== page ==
Reaction of a substance with water.
- Chemical Safety
People use chemicals every day for a wide array of purposes, which can include work and house hold duties. Many of us fail to realize that we are actually handling potentially deadly chemicals when we simply clean the bathroom or wash the car. This brings to mind the reason why chemical safety is...
- What are Compound Microscopes?
Most of the microscopes used today are compound. A compound microscope features two or more lenses. A hollow cylinder called the tube connects the two lenses. The top lens, the one people look through, is called the eyepiece. The bottom lens is known as the objective lens. Below the two lenses is...
- Protein Design: Automated protein discovery and synthesis
In this paper I describe (theoretically) the method(s) of automated protein discovery and synthesis.
- What's In Your Beverage? How to Ensure Quality Control with CO2 Analytical Support
Calibration standards, performance audits, and the FDA's never-ending safety, labeling, and inspection requirements are just the tip of the iceberg when it comes to dealing with the increasingly stringent quality control standards of the beverage industry. As these quality standards become...
- Features of the Scanning Tunneling Microscope
The scanning tunneling microscope (STM) invented by Heinrich Rohrer and Gerd Binnig in the 1980s still manages to do a great job today and competes with more advanced microscope types. The scanning tunneling microscope is used for studying the surface atoms that are found on various materials. The...
A region in which the probability of finding an electron is zero.
Net Ionic Equation
Equation that results from canceling spectator ions and eliminating brackets from a total ionic equation.
A device for measuring pressure.
A white, needlelike, crystalline, water-soluble solid or syrup, C6H10O8, usually made by the oxidation of cane sugar, glucose, or starch by nitric acid. Also called "Glucaric acid."
A rare metallic element found in gadolinite and forming compounds resembling those of yttrium. Symbol: Yb, at. wt.: 173.04, at. no.: 70, sp. gr.: 6.96. Cf."rare-earth element."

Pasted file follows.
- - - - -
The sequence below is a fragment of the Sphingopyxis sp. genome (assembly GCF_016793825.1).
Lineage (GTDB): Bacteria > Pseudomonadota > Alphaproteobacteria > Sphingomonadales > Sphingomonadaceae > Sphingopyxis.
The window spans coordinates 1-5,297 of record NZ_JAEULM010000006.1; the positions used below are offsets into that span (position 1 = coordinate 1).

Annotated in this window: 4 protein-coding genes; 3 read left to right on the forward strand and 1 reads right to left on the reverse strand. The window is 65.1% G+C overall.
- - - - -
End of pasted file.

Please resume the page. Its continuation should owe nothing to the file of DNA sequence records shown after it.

A heavy, colorless, chemically inactive, monatomic gaseous element used for filling radio, television, and luminescent tubes. Symbol: Xe, at. wt.: 131.30, at. no.: 54.
A substance that cannot be decomposed into simpler substances by chemical means.
The process in which a heavy nucleus splits into nuclei of intermediate masses and one or more protons are emitted.
An organic compound containing a sugar or sugars.
The product of the distance separating opposite charges of equal magnitude of the charge, a measure of the polarity of a bond or molecule, a measured dipole moment refers to the dipole moment of an entire molecule.
Boiling Point Elevation
The increase in the boiling point of a solvent caused by the dissolution of a nonvolatile solute.
Effective Nuclear Charge
The nuclear charge experienced by the outermost electrons of an atom, the actual nuclear charge minus the effects of shielding due to inner-shell electrons.
Example: Set of dx2-y2 and dz2 orbitals, those d orbitals within a set with lobes directed along the x-, y-, and z-axes.
A binary compound in which H is bonded to one or more of the more electronegative nonmetals.
Equilibrium or Chemical Equilibrium
A state of dynamic balance in which the rates of forward and reverse reactions are equal, the state of a system when neither forward or reverse reaction is thermodynamically favored.
Ytterbia is a colorless compound, Yb2O3, used in certain alloys and ceramics. Also known as ytterbium oxide.
The mass percent of each element in a compound.
Colloidal suspension of a liquid in a liquid.
An aliphatic acid, many can obtained from animal fats.
Band Theory of Metals
Theory that accounts for the bonding and properties of metallic solids.
Law of Partial Pressures (Dalton's Law)
The total pressure exerted by a mixture of gases is the sum of the partial pressures of the individual gases.